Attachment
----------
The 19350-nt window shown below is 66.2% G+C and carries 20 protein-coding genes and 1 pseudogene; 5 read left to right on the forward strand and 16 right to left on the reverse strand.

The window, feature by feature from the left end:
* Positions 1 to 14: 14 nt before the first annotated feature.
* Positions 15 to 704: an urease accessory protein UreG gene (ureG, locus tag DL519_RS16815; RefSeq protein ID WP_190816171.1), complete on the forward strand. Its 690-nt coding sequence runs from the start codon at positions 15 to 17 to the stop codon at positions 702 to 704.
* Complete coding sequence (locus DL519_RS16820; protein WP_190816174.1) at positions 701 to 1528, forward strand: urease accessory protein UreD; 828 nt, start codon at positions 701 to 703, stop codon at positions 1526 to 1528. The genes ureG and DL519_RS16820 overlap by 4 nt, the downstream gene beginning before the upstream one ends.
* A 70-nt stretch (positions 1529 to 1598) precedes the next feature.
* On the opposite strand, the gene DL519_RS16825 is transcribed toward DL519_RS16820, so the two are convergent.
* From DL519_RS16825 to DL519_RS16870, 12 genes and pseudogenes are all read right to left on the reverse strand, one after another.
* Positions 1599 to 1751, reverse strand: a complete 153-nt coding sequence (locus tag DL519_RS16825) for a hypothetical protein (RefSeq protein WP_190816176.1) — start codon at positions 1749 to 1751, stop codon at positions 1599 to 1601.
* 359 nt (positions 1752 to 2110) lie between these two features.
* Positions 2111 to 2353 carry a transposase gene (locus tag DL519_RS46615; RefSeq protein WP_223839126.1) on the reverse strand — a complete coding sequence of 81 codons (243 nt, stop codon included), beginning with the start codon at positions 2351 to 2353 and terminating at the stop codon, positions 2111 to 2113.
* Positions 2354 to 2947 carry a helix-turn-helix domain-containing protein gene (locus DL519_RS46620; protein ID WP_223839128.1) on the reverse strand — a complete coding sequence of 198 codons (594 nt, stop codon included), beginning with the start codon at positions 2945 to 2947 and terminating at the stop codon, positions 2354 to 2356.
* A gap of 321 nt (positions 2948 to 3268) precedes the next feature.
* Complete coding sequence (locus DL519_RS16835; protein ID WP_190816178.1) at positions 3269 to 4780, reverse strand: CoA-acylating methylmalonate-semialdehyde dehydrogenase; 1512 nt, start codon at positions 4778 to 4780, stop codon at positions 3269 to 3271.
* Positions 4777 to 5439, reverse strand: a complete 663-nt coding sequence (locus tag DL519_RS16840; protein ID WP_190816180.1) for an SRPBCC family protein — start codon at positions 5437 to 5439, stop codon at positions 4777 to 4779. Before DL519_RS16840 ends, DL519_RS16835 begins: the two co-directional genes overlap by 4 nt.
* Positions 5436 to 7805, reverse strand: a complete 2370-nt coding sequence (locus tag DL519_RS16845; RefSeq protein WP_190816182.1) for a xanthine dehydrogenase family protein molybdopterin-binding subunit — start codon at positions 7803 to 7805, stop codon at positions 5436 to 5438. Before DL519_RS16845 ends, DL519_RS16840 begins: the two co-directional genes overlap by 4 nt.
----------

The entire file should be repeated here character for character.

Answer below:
The 19350-nt window shown below is 66.2% G+C and carries 20 protein-coding genes and 1 pseudogene; 5 read left to right on the forward strand and 16 right to left on the reverse strand.

The window, feature by feature from the left end:
* Positions 1 to 14: 14 nt before the first annotated feature.
* Positions 15 to 704: an urease accessory protein UreG gene (ureG, locus tag DL519_RS16815; RefSeq protein ID WP_190816171.1), complete on the forward strand. Its 690-nt coding sequence runs from the start codon at positions 15 to 17 to the stop codon at positions 702 to 704.
* Complete coding sequence (locus DL519_RS16820; protein WP_190816174.1) at positions 701 to 1528, forward strand: urease accessory protein UreD; 828 nt, start codon at positions 701 to 703, stop codon at positions 1526 to 1528. The genes ureG and DL519_RS16820 overlap by 4 nt, the downstream gene beginning before the upstream one ends.
* A 70-nt stretch (positions 1529 to 1598) precedes the next feature.
* On the opposite strand, the gene DL519_RS16825 is transcribed toward DL519_RS16820, so the two are convergent.
* From DL519_RS16825 to DL519_RS16870, 12 genes and pseudogenes are all read right to left on the reverse strand, one after another.
* Positions 1599 to 1751, reverse strand: a complete 153-nt coding sequence (locus tag DL519_RS16825) for a hypothetical protein (RefSeq protein WP_190816176.1) — start codon at positions 1749 to 1751, stop codon at positions 1599 to 1601.
* 359 nt (positions 1752 to 2110) lie between these two features.
* Positions 2111 to 2353 carry a transposase gene (locus tag DL519_RS46615; RefSeq protein WP_223839126.1) on the reverse strand — a complete coding sequence of 81 codons (243 nt, stop codon included), beginning with the start codon at positions 2351 to 2353 and terminating at the stop codon, positions 2111 to 2113.
* Positions 2354 to 2947 carry a helix-turn-helix domain-containing protein gene (locus DL519_RS46620; protein ID WP_223839128.1) on the reverse strand — a complete coding sequence of 198 codons (594 nt, stop codon included), beginning with the start codon at positions 2945 to 2947 and terminating at the stop codon, positions 2354 to 2356.
* A gap of 321 nt (positions 2948 to 3268) precedes the next feature.
* Complete coding sequence (locus DL519_RS16835; protein ID WP_190816178.1) at positions 3269 to 4780, reverse strand: CoA-acylating methylmalonate-semialdehyde dehydrogenase; 1512 nt, start codon at positions 4778 to 4780, stop codon at positions 3269 to 3271.
* Positions 4777 to 5439, reverse strand: a complete 663-nt coding sequence (locus tag DL519_RS16840; protein ID WP_190816180.1) for an SRPBCC family protein — start codon at positions 5437 to 5439, stop codon at positions 4777 to 4779. Before DL519_RS16840 ends, DL519_RS16835 begins: the two co-directional genes overlap by 4 nt.
* Positions 5436 to 7805, reverse strand: a complete 2370-nt coding sequence (locus tag DL519_RS16845; RefSeq protein WP_190816182.1) for a xanthine dehydrogenase family protein molybdopterin-binding subunit — start codon at positions 7803 to 7805, stop codon at positions 5436 to 5438. Before DL519_RS16845 ends, DL519_RS16840 begins: the two co-directional genes overlap by 4 nt.